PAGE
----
neceived. Subscriptions...... co's Rs. 73,050 0 0 Warehouse rent (about Rs 2,500 more are 4.500 0 3 earned and outstanding up to 30th April). 1Company's paper . . . . 19,220 o 0 Interest and discount -- - *78 13 0 price of some old beams and burgahs. . . . . . . . 50 0 0 Excess of cheques on Union Bauk, beyond the amount realized by it during these o; 803 & 6 mcnths. . . . . . . . - - - - - - - - - - - - - - - - - - - - - - - Co.'s Rs. 103,502 5 10 - --disbursed. Balance from December 0 2 7 Second instalment of the price of the *; 50,000 0 0 paid to Government ------...- . . . . . . . . Building of the warehouse . -- 44,941 8 9 Building offices . . . . . . . . . . - 2,235. 5 0 Warehouse rent .. ----- 769 11 0 Charges general . - 3,161 10 3 Establishment . . . . . . . . . . --------- 2,581. 14 3 Balance to debit of May . . . . . . . . . . . . . . . . . . . . . 12 i 11 Co.'s Rs. 103,502 5 10

The general meeting of January, having recognised the expediency of using pillars of masonry, and wooden beams, for the first range of godowns, as it was of paramount importance to lose no more time in its construction, we sought competition, by publicly inviting tenders for the supply of saul beams and rasters, and of teak lanks; and we succeeded in arranging for the former at Co.'s Rs. 48,218, including expense of painting and

in the estimate, which was placed before you in January. As to the masonry, you were then informed, that Messrs. Burn and Co. had undertaken to execute the whole of it at the Honorable Company's rate of remuneration, Co.'s Rs. 16 per 1,000 cubic feet. With advice which we deem to be the very best within our reach, we have sanc. tioned the use of iron tie-bars and plates longitudinally, for strengthening the arches of the two rows of pillars, and of transverse iron tie-bars, with-cast iron boxes and plates, for every alternate pier, to maintain the position and solidity of the walls. We could indeed wish that the erection of these godowns were more forward. The oppressive heat of the weather lately, and the prevalence of sickness have been adverse to celebrity of work; but as the rainy season is at hand, it will behove us to urge the contractor to the employment of adequate means to insure as rapid progress as may be consistent with safety; for, not only is that the most favourable season for mason. ry, but we are given to understand that, with even extraordinary exertion, the range cannot be finished before March ; and we are sensible that every month's delay in its completion, may make a difference to you of many thousand rupees. Of the iron work originally intended for this range, but which it was judged advisable to set apart for the second range, we are now enabled to place before you full, and we trust satisfactory information. Mr. T. Anderson, one of the three gentlemen whom we addressed, transmits, under date 14th February, copy of a correspondence, which you will find exhibits a narrative of the progress of the iron indent; and he communicates its position then, furnishing a copy of the plan and specification, by Mr. George Stephenson, a distinguished engineer in England. . For details, we refer you to the correspondence. Let it suffice here to state, that your agents, deferring to the opinion of high authorities, whose science and experience were entitled to every respect, judged it proper to depart from the plans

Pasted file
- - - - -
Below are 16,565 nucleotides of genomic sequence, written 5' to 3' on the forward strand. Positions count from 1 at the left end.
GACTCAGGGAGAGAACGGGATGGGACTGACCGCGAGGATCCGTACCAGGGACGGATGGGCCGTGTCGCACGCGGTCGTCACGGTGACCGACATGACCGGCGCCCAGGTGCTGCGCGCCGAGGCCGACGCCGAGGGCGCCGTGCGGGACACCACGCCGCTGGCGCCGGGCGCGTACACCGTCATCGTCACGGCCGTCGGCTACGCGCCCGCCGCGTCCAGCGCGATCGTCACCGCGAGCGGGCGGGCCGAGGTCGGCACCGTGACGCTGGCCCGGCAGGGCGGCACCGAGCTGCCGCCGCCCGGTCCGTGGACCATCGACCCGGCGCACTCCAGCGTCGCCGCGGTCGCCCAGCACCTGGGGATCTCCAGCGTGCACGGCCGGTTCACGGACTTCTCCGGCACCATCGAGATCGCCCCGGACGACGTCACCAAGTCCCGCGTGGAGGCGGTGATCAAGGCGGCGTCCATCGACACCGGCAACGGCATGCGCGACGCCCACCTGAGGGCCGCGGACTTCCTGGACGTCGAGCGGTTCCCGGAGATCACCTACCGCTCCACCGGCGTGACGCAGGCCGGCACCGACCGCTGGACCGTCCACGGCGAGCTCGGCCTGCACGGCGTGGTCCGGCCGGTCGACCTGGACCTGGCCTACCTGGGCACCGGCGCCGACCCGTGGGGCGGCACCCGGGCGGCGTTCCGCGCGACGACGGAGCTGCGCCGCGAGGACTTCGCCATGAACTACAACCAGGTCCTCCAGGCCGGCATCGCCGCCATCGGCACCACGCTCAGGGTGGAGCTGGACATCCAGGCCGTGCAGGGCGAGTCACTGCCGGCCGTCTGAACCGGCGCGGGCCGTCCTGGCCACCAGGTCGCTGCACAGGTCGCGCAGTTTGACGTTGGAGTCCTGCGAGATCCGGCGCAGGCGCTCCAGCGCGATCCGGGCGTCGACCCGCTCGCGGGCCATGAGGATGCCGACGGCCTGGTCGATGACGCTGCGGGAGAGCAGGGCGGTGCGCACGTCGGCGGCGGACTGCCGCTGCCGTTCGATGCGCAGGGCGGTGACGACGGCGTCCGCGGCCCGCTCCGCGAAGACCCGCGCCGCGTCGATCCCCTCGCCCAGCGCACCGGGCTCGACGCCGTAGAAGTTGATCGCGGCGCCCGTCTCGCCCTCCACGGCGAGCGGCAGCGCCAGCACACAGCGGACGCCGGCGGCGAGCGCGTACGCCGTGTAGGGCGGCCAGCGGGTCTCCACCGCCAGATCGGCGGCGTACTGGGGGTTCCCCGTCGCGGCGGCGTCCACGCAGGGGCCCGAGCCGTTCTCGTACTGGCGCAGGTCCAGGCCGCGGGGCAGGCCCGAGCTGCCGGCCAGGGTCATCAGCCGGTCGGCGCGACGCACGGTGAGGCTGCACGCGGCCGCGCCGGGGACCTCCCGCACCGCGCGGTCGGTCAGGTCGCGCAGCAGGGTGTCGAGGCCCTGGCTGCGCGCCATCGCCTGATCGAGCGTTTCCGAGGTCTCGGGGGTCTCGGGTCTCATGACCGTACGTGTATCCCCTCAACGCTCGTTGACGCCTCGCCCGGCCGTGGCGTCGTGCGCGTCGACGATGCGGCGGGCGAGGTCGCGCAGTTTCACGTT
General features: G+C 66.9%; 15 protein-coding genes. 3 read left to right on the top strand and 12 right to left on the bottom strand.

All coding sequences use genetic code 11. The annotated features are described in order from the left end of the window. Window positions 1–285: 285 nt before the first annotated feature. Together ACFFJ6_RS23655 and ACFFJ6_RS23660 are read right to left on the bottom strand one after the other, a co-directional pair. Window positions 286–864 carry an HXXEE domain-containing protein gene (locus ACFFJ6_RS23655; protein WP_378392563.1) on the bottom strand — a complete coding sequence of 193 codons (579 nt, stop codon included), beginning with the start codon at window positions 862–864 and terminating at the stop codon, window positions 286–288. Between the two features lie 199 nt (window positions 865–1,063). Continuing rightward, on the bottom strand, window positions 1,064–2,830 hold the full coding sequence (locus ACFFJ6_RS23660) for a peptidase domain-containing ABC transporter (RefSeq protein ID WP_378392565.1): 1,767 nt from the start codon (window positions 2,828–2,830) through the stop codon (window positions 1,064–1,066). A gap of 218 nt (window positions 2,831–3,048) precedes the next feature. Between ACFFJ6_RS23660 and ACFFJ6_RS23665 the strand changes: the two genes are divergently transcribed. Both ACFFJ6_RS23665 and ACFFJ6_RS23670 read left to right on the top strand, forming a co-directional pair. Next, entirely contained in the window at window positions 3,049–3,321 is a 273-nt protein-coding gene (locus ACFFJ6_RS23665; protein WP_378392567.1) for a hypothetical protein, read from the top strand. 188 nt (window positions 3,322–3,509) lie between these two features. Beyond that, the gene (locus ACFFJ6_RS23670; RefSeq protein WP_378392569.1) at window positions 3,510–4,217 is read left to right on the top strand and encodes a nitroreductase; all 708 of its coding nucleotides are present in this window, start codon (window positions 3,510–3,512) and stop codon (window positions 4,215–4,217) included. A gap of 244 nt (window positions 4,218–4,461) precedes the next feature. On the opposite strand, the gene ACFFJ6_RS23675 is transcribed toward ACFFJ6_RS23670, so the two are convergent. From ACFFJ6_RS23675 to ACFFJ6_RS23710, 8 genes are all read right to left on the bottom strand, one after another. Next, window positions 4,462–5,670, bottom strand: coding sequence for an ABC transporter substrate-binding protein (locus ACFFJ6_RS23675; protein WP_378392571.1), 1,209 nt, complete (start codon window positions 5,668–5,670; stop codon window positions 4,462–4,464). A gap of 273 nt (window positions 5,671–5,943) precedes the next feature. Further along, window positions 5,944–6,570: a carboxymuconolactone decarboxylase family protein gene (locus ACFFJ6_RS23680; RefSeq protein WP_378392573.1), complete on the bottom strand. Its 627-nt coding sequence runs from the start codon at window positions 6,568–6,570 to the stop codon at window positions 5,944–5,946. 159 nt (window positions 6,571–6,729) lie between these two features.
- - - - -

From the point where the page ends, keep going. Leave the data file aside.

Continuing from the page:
putting up ; and for the latter at Co.'s Rs 61,961 ; and allowing further Co.'s Rs. 21,039 for placing and fixing the floors, the result, more especially as regards the latter, will be a very decided reduction of the amount inserted

transmitted hence. A different pillar and beam have

been adopted, although they confined their deviation

from the original plan within the necessity of the case. Having agreed on advice which Pronounced such